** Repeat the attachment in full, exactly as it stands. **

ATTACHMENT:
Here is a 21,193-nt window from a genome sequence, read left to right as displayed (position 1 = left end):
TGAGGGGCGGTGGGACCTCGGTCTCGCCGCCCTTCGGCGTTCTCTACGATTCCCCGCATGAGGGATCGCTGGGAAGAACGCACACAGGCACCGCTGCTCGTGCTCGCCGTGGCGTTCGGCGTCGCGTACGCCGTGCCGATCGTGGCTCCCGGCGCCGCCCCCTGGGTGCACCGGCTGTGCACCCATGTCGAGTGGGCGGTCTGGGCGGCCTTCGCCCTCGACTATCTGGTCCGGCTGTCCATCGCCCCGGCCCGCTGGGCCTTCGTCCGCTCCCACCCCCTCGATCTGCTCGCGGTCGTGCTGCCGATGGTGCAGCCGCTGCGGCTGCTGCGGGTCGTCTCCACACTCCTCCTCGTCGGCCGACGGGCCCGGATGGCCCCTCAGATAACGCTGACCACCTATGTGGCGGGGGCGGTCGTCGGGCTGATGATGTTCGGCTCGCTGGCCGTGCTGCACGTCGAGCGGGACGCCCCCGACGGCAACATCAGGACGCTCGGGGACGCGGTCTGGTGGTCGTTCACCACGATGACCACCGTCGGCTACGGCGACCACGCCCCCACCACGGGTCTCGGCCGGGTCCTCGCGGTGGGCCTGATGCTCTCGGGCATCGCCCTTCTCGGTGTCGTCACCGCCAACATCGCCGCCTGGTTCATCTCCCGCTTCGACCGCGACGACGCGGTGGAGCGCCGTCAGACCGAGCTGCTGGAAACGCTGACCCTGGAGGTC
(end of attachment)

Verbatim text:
Here is a 21,193-nt window from a genome sequence, read left to right as displayed (position 1 = left end):
TGAGGGGCGGTGGGACCTCGGTCTCGCCGCCCTTCGGCGTTCTCTACGATTCCCCGCATGAGGGATCGCTGGGAAGAACGCACACAGGCACCGCTGCTCGTGCTCGCCGTGGCGTTCGGCGTCGCGTACGCCGTGCCGATCGTGGCTCCCGGCGCCGCCCCCTGGGTGCACCGGCTGTGCACCCATGTCGAGTGGGCGGTCTGGGCGGCCTTCGCCCTCGACTATCTGGTCCGGCTGTCCATCGCCCCGGCCCGCTGGGCCTTCGTCCGCTCCCACCCCCTCGATCTGCTCGCGGTCGTGCTGCCGATGGTGCAGCCGCTGCGGCTGCTGCGGGTCGTCTCCACACTCCTCCTCGTCGGCCGACGGGCCCGGATGGCCCCTCAGATAACGCTGACCACCTATGTGGCGGGGGCGGTCGTCGGGCTGATGATGTTCGGCTCGCTGGCCGTGCTGCACGTCGAGCGGGACGCCCCCGACGGCAACATCAGGACGCTCGGGGACGCGGTCTGGTGGTCGTTCACCACGATGACCACCGTCGGCTACGGCGACCACGCCCCCACCACGGGTCTCGGCCGGGTCCTCGCGGTGGGCCTGATGCTCTCGGGCATCGCCCTTCTCGGTGTCGTCACCGCCAACATCGCCGCCTGGTTCATCTCCCGCTTCGACCGCGACGACGCGGTGGAGCGCCGTCAGACCGAGCTGCTGGAAACGCTGACCCTGGAGGTC